Kirstin Bebell, MIntSt student
Rational Russia: Why Putin Annexed Crimea
Kirstin discusses the debate over the factors that led to the Russian Federation's annexation of Crimea: Is it ideology, Putin’s personal outlook, domestic politics, or international systemic pressures? By investigating EU and NATO expansion, Moscow-Washington relations, the influence of Kosovo and Eastern European colour revolutions, and Russian domestic politics and regime power, she shows how International Relations theory can shed some light on what is often a very dark subject.

Wednesday 12 April - A4C11 - 12noon
Arshad Ali, PhD Candidate (Department of Politics)
Uneasy Co-existence: Pakistan's State Centric National Security Approach and the Post-Cold War Security Environment
Pakistan spends enormous amounts of its fiscal and foreign exchange resources on national security. As a consequence, the military is a key state institution in the formulation and execution of foreign and security policy. The country continues to face mounting security challenges in the post-Cold War era, particularly since the transformation of its regional and international strategic environment following 9/11.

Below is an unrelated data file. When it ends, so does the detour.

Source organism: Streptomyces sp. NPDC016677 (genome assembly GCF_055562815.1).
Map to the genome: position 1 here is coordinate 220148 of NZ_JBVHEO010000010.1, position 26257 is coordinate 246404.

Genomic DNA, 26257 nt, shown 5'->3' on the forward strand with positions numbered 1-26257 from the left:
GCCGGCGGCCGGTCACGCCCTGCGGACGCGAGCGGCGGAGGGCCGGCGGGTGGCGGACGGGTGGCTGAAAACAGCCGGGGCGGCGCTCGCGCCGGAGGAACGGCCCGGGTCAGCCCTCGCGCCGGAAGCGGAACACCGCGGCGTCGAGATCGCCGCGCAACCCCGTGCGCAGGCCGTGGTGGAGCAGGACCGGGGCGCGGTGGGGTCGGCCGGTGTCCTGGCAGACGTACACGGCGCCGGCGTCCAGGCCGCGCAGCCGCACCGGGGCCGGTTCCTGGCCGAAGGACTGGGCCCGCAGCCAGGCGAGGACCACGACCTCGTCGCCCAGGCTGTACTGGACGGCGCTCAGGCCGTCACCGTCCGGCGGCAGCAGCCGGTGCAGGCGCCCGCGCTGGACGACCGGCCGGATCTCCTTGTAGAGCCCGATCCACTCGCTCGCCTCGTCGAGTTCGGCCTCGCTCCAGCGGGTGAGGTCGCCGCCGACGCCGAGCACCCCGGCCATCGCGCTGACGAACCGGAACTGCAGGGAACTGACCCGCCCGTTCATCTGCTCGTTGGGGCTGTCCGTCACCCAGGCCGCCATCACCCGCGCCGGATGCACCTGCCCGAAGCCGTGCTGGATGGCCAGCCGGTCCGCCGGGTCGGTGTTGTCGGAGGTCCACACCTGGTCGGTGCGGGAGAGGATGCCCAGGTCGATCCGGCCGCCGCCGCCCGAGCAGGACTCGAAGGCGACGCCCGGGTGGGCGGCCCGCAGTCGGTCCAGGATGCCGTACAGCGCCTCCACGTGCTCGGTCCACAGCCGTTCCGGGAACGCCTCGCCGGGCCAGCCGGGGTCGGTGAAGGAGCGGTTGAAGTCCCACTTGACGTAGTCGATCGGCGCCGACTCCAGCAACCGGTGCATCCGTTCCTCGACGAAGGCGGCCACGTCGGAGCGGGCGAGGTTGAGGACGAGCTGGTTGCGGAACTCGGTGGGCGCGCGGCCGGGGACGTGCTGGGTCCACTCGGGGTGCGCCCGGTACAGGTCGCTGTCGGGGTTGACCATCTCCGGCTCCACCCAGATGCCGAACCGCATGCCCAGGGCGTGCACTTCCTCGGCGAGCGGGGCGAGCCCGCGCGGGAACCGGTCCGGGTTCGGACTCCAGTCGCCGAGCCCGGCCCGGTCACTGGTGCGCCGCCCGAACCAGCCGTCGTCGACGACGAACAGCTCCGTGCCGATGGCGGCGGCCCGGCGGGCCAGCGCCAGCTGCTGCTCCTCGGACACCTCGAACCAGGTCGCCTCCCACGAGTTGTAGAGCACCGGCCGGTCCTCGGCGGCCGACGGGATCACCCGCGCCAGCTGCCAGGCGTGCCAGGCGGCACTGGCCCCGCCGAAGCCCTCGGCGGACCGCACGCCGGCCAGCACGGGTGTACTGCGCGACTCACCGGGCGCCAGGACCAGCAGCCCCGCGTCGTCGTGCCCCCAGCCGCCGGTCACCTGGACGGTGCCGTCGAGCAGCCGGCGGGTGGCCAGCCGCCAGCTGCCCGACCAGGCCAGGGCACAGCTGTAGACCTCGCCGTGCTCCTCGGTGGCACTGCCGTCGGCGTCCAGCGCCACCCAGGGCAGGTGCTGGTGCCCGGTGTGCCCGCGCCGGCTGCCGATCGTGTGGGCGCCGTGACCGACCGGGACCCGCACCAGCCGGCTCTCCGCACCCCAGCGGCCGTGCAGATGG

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5 April - BURNS1 - 6:00-7:30 p.m.
Focus on Politics: Celebrating 50 Years of Politics at Otago
The BIG idea whose time has come: A basic income grant for all?
Hosted by Professor Philip Nel

Concern about declining decent work opportunities, growing child poverty, and the prohibitive costs of complex welfare provision all lead to one conclusion: Serious attention must be given to the introduction of a Basic Income Grant, a cash income for every adult/household. The idea is 500 years old, and experimentally applied in a number of places in the world. Is it appropriate for New Zealand, and how will it work?

Speakers:
Professor Philip Nel, Department of Politics, University of Otago
Mr Lowell Manning, President, Basic Income New Zealand (BINZ)
Dr Murat Ungor, Department of Economics, University of Otago